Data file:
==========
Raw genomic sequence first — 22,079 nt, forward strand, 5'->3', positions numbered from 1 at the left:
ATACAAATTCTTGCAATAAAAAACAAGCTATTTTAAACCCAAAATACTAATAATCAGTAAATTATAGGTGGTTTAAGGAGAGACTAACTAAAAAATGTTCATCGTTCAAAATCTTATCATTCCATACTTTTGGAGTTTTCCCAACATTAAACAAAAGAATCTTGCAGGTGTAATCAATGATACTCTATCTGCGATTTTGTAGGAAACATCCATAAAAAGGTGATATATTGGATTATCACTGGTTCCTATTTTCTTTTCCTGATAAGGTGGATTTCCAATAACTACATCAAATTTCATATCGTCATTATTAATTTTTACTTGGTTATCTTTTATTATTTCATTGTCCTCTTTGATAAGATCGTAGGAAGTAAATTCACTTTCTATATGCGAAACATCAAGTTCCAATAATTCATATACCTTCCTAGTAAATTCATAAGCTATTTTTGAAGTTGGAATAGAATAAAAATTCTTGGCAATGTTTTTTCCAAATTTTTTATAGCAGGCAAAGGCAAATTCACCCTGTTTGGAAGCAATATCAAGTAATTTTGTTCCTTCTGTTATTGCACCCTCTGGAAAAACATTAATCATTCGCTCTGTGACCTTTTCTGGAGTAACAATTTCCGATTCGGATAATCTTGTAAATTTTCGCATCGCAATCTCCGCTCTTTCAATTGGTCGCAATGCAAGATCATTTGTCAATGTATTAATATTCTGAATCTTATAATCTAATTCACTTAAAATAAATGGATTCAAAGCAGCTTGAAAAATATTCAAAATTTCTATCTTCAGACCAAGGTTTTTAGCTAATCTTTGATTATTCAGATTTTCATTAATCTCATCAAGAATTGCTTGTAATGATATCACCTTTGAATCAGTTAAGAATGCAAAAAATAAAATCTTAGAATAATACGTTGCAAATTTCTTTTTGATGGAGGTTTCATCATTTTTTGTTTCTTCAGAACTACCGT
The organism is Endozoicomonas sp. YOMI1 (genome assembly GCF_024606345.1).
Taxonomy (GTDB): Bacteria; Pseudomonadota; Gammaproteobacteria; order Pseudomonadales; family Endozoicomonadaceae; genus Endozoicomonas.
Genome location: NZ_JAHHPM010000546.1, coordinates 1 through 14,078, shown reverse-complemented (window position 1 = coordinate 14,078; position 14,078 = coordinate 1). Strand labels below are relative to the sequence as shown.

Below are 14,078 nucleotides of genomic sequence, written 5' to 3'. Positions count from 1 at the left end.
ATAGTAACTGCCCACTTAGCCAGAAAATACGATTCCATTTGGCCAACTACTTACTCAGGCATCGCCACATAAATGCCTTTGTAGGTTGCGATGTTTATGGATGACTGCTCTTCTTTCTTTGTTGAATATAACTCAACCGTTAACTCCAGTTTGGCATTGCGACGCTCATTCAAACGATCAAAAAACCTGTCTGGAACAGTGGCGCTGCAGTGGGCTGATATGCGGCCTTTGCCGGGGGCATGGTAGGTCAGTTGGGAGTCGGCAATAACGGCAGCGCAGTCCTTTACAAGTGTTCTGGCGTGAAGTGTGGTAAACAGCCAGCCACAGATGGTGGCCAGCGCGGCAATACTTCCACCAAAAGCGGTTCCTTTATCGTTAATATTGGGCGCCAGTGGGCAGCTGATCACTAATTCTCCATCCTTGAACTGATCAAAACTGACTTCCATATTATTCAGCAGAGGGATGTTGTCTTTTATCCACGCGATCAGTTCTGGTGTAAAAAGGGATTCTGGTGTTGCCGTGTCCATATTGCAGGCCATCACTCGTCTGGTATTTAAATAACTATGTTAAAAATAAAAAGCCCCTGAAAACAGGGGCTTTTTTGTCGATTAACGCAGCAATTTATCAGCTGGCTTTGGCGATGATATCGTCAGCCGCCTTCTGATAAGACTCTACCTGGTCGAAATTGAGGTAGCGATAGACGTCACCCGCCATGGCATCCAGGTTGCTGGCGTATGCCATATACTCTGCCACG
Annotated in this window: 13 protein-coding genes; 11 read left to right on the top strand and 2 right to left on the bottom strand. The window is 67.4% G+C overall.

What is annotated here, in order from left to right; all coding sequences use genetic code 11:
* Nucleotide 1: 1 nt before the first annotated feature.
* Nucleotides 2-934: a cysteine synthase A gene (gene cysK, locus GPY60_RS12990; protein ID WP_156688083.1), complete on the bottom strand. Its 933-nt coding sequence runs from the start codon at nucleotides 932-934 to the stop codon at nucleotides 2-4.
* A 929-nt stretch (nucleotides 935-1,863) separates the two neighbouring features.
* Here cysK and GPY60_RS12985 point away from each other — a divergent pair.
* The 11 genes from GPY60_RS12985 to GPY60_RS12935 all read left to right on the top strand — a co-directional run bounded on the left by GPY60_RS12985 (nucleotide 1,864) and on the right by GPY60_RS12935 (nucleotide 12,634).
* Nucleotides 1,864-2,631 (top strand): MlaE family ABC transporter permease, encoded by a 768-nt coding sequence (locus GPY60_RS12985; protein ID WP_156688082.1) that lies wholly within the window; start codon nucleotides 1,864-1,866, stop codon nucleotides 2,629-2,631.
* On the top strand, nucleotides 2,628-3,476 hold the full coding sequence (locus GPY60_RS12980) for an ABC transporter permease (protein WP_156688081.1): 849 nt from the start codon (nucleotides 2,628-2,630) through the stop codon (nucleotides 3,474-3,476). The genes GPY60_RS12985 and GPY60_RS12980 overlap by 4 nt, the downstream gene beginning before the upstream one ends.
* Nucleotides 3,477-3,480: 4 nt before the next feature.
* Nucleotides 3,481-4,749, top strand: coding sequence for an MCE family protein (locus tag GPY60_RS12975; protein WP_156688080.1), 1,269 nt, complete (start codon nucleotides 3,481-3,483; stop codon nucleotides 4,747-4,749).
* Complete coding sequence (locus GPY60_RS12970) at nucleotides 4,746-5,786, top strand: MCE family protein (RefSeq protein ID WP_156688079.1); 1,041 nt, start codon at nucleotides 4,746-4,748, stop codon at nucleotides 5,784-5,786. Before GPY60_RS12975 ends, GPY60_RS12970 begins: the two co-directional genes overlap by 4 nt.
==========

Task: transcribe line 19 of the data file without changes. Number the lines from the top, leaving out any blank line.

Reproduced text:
* Complete coding sequence (locus GPY60_RS12970) at nucleotides 4,746-5,786, top strand: MCE family protein (RefSeq protein ID WP_156688079.1); 1,041 nt, start codon at nucleotides 4,746-4,748, stop codon at nucleotides 5,784-5,786. Before GPY60_RS12975 ends, GPY60_RS12970 begins: the two co-directional genes overlap by 4 nt.